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Data collection underway in ground-breaking First Nations-led cancer study

Joseph Guenzler -

The Kulay Kalingka study, a unique research project, commenced data collection on Tuesday, being the first study of its kind to investigate cancer in Indigenous communities.

The study, initiated at Wiradjuri Condobolin Corporation in Condobolin, NSW, aims to address crucial gaps in our understanding of cancer experiences among Indigenous people.

Cancer ranks as the fourth major contributor to the burden of disease within the Indigenous community.

Funded by the Australian Government, specifically Cancer Australia, this study is uniquely designed, governed, and controlled by Indigenous Australians.

Led by the research team at the ANU's National Centre for Aboriginal and Torres Strait Islander Wellbeing Research, the study aims to inform the upcoming Australian Cancer Plan through its findings.

Although Australia has seen excellent cancer survival rates, Aboriginal and Torres Strait Islander individuals face higher incidence and mortality rates, coupled with lower participation in population screening programs for bowel, breast, and cervical cancers.

Professor Ray Lovett, National Centre for Aboriginal and Torres Strait Islander Wellbeing Research, ANU said "The Kulay Kalingka cancer study arose from Aboriginal and Torres Strait Islander community needs, to better understand cancer attitudes, beliefs and experiences and from calls for the inclusion of First Nations patients, families and communities in cancer research."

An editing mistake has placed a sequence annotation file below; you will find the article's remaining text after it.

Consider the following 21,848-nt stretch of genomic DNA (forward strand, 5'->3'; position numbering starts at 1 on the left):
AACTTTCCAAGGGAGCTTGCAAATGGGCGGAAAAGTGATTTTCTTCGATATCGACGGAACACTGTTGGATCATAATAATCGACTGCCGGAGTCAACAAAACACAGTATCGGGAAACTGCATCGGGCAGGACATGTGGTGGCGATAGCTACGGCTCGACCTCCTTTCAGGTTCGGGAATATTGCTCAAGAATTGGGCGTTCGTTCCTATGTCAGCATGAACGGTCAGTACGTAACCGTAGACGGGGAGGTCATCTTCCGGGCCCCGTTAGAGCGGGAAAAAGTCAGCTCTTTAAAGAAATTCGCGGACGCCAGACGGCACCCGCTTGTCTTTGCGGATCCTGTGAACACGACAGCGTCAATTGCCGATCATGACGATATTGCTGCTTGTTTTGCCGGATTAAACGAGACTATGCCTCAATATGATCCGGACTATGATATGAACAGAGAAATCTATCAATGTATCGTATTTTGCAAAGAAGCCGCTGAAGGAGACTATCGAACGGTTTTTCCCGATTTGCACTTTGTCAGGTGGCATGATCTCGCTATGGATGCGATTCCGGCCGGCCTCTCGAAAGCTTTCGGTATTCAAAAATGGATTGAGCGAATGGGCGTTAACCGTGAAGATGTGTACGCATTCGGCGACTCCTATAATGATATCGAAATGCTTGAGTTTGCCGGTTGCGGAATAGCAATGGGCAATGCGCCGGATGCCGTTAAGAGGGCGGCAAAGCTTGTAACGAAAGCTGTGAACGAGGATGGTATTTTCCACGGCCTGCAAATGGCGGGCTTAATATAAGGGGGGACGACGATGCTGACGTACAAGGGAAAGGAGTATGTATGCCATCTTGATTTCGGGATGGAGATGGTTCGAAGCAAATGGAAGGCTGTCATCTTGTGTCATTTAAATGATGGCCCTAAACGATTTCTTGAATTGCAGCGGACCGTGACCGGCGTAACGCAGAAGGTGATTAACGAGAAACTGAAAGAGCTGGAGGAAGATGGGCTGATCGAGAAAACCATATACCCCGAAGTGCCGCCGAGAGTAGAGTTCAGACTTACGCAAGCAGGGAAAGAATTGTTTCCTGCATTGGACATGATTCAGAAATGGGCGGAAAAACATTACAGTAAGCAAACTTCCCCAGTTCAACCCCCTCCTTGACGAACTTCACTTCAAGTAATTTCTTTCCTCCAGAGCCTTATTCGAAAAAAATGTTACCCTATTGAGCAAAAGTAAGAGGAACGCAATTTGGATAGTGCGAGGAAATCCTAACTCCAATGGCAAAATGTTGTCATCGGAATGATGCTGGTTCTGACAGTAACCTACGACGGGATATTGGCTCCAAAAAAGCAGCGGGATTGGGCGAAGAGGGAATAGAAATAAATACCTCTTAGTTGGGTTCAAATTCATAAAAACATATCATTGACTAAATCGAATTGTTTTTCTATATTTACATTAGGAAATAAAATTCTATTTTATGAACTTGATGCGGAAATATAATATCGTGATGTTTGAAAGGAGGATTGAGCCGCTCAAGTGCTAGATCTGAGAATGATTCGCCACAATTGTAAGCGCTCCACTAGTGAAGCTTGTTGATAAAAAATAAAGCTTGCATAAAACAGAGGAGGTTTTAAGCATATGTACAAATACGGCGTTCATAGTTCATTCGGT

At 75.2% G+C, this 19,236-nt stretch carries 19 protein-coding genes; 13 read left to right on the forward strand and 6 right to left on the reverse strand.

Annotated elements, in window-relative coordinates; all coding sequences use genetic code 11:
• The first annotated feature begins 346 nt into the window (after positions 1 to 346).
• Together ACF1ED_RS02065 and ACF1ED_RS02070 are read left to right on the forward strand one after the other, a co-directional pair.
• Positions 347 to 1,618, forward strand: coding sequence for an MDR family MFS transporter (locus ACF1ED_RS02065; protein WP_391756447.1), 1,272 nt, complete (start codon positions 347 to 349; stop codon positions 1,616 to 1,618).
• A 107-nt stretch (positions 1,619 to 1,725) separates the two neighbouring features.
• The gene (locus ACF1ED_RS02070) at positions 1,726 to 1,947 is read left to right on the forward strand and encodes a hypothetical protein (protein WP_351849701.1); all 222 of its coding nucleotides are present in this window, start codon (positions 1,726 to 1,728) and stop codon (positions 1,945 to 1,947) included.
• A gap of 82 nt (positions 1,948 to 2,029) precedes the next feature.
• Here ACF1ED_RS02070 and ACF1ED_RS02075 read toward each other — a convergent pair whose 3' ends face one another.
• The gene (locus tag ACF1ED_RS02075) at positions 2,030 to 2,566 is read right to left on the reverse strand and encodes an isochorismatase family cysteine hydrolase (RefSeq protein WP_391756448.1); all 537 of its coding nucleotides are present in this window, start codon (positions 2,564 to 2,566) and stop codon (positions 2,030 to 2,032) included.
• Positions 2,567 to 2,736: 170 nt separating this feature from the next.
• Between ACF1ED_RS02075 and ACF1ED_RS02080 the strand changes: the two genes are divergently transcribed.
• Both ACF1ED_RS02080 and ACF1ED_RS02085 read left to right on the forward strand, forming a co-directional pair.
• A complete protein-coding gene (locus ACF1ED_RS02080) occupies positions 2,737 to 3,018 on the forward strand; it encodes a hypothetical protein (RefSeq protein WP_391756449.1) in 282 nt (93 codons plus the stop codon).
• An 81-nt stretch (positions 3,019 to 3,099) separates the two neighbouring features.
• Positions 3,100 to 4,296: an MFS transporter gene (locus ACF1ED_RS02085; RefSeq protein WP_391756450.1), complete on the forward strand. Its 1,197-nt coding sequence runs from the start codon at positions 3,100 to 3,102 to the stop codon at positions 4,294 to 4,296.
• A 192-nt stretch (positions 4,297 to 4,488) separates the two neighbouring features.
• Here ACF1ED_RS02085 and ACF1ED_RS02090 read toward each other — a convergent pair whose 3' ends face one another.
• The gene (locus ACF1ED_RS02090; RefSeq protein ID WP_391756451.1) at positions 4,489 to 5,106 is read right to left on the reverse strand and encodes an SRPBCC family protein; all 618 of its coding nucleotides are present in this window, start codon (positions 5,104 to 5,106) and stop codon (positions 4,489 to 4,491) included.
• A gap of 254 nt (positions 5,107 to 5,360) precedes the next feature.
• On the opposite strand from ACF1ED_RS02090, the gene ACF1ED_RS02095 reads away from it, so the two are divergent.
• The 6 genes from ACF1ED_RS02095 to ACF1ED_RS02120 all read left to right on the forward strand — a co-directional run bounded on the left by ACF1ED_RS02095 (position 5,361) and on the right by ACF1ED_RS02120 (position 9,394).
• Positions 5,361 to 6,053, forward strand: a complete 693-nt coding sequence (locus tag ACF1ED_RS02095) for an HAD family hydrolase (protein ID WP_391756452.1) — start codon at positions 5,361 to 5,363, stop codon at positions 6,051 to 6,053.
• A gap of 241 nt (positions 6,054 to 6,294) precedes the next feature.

"The study has been designed by the Aboriginal and Torres Strait Islander community over two years. Community partners have raised access to appropriate information and screening along with culturally appropriate treatment as important to achieving health equity."

The study's goal is to collect approximately 3,000 stories shared by Indigenous people, providing essential evidence to shape government policies, programs, and services that can enhance cancer outcomes.

Recently, the federal government reaffirmed its commitment to improving cancer outcomes by providing culturally sensitive care for Indigenous Australians by investing $238.5 million in the Indigenous cancer space.

Senator Malarndirri Mccarthy said "The Australian Government welcomes the next stage of the Kulay Kalingka cancer study as an important addition in our efforts address cancer control for all Australians."

"Improving the health of First Nations people and Closing the Gap is a national priority, including understanding and improving cancer outcomes in the cities, towns and the bush."

"For the first time, across Australia, First Nations people will be asked about their cancer beliefs and attitudes, experiences, engagement with cancer screening programs, cancer treatment, cancer diagnosis, and caring responsibilities."

Professor Dorothy Keefe, CEO, Cancer Australia added "achieving equity in cancer outcomes for Aboriginal and Torres Strait Islander people is the most significant ambition of the soon to be released Australian Cancer Plan.

"The Plan emphasises Aboriginal and Torres Strait Islander peoples' leadership and co-design in policies, programs, and services."

"It is essential that data about attitudes, beliefs and experiences of cancer be developed by and for Aboriginal and Torres Strait Islander people."

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